Turkey with onion and celery stuffing. Cranberry sauce. Corn on the cob. Macaroni and cheese. Mashed potatoes and gravy. Dinner rolls. Cornbread. Candied yams. Green bean casserole. Pumpkin pie.
Is your stomach growling yet?
It’s hard to imagine November without a Thanksgiving feast. This tradition has been at the heart of the United States for a long time. Abraham Lincoln called for the last Thursday of November to become a day of Thanksgiving, and in 1870 Congress made it an official national holiday. But the tradition has deeper roots than even that.
Most people think of the first Thanksgiving meal as having taken place in Massachusetts in 1621, when the Wampanoag Indians and Pilgrims of the Plymouth colony shared a harvest celebration together. The Pilgrims certainly had a lot to be thankful for – the Wampanoag Indians, being the native experts of this land, had taught the Pilgrims many farming techniques that led to a bountiful harvest. For example, Native Americans pioneered crop rotation, or planting different seeds in a certain area each year, in order to rejuvenate the soil. They also devised a technique called companion planting, which meant planting certain foods like corn, beans, and squash close to one another – the beans would grow alongside the cornstalk, the stalk leaves would keep the beans shaded from the sun, and the squash kept the ground moist. This attention to detail and emphasis on natural harmony are emblematic of native culture. Without the help of the Wampanoag, the Pilgrims very likely would not have survived.
Did you know that before Europeans discovered America, the rest of the world did not have corn, squash, chilis, potatoes, tomatoes, beans, cacao, and vanilla? It’s hard to imagine Italian food without tomato sauce, Asian food without chilis, or the famous French eclair without chocolate! The whole world was changed by what is known as the Columbian Exchange, which refers to the exchange of new animals, plants, minerals, diseases, and ideas between the “old world” (Europe, Africa, and Asia) and the “new world” (the Americas). It is also hard to imagine modern-day USA without cows, horses, and pigs, but these animals have only been around the Americas since the 16th century!
The gemstones for November are topaz and citrine. Often confused for one another, these are actually two completely different minerals! Topaz comes in many different colors due to the presence of different minerals within it or the different ways it is formed, but in its purest form it is colorless and may even look like a diamond. On the other hand, citrine is almost always yellow or orange. While these stones both represent good health, wealth, and protection, they also fit in nicely with the autumn colors.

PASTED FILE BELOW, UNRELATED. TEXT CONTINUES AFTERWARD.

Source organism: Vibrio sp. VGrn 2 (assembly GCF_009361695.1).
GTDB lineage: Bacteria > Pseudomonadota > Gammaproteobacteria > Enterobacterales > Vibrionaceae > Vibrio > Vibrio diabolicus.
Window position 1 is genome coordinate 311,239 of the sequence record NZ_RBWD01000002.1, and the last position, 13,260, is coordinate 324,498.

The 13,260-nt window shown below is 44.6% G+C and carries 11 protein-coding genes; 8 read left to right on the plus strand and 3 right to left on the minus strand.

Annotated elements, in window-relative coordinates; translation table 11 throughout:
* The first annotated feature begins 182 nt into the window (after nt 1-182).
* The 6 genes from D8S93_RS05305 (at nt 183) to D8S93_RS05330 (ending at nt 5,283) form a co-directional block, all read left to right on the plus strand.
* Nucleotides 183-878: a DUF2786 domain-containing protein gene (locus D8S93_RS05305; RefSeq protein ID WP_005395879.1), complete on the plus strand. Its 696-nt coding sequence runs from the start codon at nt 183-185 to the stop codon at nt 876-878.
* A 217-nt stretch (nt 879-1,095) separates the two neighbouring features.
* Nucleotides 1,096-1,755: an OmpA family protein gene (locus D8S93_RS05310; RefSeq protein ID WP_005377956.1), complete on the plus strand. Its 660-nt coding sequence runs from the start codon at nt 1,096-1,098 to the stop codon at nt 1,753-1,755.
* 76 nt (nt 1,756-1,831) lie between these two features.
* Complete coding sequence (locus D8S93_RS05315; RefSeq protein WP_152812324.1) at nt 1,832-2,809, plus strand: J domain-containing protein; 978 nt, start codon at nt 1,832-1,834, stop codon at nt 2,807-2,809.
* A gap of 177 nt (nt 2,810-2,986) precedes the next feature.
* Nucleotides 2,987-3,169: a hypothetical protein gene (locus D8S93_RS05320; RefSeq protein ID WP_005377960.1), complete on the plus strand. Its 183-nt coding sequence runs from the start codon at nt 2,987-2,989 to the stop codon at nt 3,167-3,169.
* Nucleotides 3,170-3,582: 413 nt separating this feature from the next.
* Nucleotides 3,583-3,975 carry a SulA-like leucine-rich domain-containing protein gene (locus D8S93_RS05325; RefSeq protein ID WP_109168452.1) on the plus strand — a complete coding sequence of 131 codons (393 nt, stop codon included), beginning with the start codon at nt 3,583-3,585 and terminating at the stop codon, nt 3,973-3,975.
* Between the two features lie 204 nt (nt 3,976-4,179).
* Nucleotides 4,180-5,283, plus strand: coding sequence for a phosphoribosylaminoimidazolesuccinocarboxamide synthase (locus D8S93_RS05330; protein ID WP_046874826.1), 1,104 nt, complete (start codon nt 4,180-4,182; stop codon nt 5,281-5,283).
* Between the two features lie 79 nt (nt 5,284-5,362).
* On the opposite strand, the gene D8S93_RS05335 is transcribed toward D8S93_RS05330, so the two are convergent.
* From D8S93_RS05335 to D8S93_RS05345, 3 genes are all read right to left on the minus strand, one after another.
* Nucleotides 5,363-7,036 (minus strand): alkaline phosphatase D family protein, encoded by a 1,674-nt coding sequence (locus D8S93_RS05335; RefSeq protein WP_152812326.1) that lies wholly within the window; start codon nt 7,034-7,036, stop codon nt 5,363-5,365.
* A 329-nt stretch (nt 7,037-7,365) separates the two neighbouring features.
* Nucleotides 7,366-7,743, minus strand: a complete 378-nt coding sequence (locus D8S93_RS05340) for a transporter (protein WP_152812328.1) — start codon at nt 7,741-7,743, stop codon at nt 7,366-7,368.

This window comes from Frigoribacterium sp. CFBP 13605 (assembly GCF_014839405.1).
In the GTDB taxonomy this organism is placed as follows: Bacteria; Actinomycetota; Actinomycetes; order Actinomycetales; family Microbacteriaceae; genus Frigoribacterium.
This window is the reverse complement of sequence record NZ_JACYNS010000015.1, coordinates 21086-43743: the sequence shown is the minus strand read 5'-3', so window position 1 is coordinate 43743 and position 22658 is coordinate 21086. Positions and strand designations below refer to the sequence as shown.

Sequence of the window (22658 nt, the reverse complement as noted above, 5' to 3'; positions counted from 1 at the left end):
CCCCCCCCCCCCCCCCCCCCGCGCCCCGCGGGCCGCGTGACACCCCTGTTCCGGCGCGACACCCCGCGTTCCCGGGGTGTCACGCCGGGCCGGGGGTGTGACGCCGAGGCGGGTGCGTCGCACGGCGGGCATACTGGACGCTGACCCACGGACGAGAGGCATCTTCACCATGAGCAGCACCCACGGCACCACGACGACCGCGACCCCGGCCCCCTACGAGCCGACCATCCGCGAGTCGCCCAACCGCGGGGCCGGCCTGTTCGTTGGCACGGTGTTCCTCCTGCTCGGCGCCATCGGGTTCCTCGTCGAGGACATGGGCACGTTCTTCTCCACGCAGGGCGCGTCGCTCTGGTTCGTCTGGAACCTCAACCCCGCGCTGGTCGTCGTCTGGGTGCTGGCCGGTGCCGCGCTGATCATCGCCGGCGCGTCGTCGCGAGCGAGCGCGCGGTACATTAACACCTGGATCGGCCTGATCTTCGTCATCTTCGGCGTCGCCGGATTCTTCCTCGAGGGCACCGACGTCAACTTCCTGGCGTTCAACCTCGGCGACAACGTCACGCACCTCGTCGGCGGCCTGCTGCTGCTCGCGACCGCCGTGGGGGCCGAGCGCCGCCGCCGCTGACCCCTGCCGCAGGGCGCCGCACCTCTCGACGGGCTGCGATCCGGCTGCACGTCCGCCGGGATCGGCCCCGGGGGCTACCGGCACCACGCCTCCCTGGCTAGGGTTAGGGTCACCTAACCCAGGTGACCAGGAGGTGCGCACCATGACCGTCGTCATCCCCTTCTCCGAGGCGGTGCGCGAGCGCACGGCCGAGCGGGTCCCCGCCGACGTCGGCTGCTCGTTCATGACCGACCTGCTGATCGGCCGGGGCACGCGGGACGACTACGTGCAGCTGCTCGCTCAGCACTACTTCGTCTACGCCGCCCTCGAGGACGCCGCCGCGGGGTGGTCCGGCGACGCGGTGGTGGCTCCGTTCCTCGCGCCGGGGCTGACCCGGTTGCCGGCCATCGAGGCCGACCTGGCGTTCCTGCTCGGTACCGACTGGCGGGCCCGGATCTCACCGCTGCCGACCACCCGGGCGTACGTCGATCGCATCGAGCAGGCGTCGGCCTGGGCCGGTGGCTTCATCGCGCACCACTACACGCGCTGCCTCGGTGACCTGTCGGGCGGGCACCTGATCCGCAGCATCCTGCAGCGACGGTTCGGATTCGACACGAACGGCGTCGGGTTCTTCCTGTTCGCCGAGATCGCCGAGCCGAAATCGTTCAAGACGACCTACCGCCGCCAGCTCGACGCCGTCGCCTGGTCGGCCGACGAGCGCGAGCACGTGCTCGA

The November flower is the chrysanthemum. The root word chrysos meant gold, as originally these flowers were yellow in color, but have since been cultivated to come in a variety of colors. They symbolize loyalty, friendship, and joy due to the fact that they bloom so late into the fall season – a final pop of color before winter descends upon the garden.
How many days are in November?
There are 30 days in November.
How many school days are in November?
Some districts will take the whole Thanksgiving week off for a break, while others will only cancel classes for Thursday and Friday.
What are some month-long observances in November?
What are some major holidays in November?
What are some major sporting events in November?
What are some good lesson plans for November?
Here are over 3,200 lesson plans for November.
How can I motivate my students in November?
Look no further than NaNoWriMo! While it may be ambitious to ask all of your students to write a whole novel this month, a spurt of creative writing will be a much-appreciated breath of fresh air. Depending on which subject you teach, this creative writing can take many shapes. For science class, challenge your students to write a speculative fiction about a society based on a future technology. For history, go the opposite way and have students write from the perspective of a historical figure or person living during a certain time period. You don’t have to ask students to do this individually – pretend you’re at a writer’s pitch meeting to develop the plot of a movie and let the whole class come up with ideas for the characters, plot, and theme!
Can I download and print this November classroom calendar for my students?
Yes, absolutely! Enjoy.